YMCAs are built on strong communities, but social distancing protocols have made it challenging for YMCA directors to maintain the sense of community that they’ve worked so hard to build. Though it can be a struggle to stay connected with members during this time, here are some tips to keep them engaged. Don’t forget, now more than ever, your members need the motivation and connection you provide.
Hold Virtual Fitness Classes
The doors to your facilities may be closed, but your members have not lost their desire to maintain their fitness. Give members a chance to participate in their favorite classes by offering virtual workouts that your members can access from home.
ACTIVENet can help you manage your virtual classes and has the tools to get the word out about your offerings.
Start a Private Facebook Group
Connect with your members—and allow them to connect with each other—by forming a private Facebook group. Use the group to encourage members to brainstorm activities they can do at home, share workout ideas and generally support each other through this trying time.
To start the group, assign an employee moderator to oversee it. That employee will be responsible for inviting members to join, ensuring that the conversations stay on-topic and remain respectful, and keeping the group interacting with each other when participation begins to lull.
Share Health and Fitness Tips
Whether you do this via the private Facebook group, your public Facebook page or on another forum of your choosing, keep members engaged by sharing health and fitness tips, healthy cooking recipes and other fitness-related news that they may find relevant (like local park closures, for example.)
Sharing this kind of information will not only help keep your members engaged but will also allow you to highlight other aspects of your organization that your members may not be aware of, like your on-site nutritionist.
Create At-Home Challenges
Chances are your YMCA hosts at least one annual member fitness challenge. Now is the time to take everything you know about hosting a fitness challenge and move it online.
Challenge your members to complete at least one workout a day while your YMCA is closed. Give them some guidance on how to log their progress (post a downloadable log-sheet online, for example.) Make sure that you reward the members that log the most workouts with fun swag, like a t-shirt, or recognize them publicly in the next newsletter.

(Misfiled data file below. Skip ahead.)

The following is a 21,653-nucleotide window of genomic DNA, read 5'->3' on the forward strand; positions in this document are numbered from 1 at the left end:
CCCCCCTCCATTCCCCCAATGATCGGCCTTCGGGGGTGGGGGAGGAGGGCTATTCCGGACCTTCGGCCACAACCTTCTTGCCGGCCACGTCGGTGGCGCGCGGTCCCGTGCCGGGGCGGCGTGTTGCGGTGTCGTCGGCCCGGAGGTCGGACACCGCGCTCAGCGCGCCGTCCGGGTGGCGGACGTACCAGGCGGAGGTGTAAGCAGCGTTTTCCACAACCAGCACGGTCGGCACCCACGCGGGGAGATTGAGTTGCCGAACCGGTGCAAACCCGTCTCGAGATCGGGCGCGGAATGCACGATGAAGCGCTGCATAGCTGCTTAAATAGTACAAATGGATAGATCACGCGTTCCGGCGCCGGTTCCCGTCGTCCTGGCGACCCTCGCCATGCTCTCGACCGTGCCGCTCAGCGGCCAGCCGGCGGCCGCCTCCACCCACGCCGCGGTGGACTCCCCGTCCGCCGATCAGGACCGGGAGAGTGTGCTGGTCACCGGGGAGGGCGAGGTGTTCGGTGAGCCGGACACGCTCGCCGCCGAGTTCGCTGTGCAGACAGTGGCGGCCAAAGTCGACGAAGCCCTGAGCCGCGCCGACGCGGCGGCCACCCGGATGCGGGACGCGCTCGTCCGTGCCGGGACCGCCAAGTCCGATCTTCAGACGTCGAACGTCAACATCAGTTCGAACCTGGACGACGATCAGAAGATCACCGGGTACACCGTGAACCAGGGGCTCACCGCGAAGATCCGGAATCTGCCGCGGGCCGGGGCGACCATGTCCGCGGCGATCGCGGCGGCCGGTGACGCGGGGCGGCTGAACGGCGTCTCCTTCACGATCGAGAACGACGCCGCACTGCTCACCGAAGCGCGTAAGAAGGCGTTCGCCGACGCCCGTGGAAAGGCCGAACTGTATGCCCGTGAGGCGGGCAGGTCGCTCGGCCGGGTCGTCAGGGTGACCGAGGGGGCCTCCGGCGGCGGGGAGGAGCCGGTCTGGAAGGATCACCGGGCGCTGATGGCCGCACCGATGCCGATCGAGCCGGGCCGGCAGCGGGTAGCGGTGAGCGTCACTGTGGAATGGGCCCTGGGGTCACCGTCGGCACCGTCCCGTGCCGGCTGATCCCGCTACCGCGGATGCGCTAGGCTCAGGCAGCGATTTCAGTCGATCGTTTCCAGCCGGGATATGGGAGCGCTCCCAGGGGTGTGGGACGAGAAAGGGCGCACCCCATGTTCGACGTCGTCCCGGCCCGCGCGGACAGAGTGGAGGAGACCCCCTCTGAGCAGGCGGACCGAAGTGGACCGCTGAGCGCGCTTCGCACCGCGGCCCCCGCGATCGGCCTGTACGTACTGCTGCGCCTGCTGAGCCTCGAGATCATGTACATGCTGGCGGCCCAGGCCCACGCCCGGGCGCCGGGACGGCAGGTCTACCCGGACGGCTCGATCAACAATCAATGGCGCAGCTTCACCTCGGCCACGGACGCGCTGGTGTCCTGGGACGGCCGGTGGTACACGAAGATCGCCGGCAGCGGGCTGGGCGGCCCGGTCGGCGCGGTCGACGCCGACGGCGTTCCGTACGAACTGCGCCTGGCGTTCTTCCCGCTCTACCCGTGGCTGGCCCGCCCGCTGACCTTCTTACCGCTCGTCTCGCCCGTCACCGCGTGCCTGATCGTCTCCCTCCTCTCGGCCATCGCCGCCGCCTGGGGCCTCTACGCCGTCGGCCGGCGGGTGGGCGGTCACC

Keep the Newsletters Flowing
Speaking of newsletters, you should continue to send out your regular member newsletter during COVID-19 closure. The newsletter is great way to connect with members and let them know that you’re still there to support them. It’s also a great chance to spread the news about your other offerings (like your online classes and your private Facebook group) as well as share the work you are doing to support the larger community during this challenging time.
Don’t Forget the Kids
It’s not just the fitness arm of your organization that has ground to a halt, after school and childcare programs have stopped in their tracks, too. Don’t forget to engage the youngest members of your organization.
Whether you reserve a section of your newsletter to share kid-friendly resources or build a webpage for caregivers to download the curriculum you use in your childcare centers, make sure you continue to engage the kids (it’s a huge help to their parents, too.)
Offer One-on-One Virtual Training Sessions
Some of your members will wish to continue working with their trainers, even if they can’t do so in person. Offering one-on-one virtual training sessions for your members can keep your trainers working and your members on track, even when they’re cooped up at home.
With just a few simple tools that can be purchased online (hand weights, exercise bands, yoga balls, etc.) your members can create a functional home gym. An online chat platform, like Zoom, will allow them to easily connect with their trainer.
Think Out of the Fitness Box
YMCAs are so much more than workout classes and exercise equipment. Most YMCAs offer many community-building programs. While some of those programs are inevitably on hold, others can be moved online.
Offer members a chance to join your YMCA’s virtual book club, take an evening cooking class, log-in to live group meditations or participate in your efforts to sew and donate face masks. The pandemic has caused so much disruption, but one silver lining is that it’s giving you the opportunity to show off every facet of your organization, and engage members in new and meaningful ways.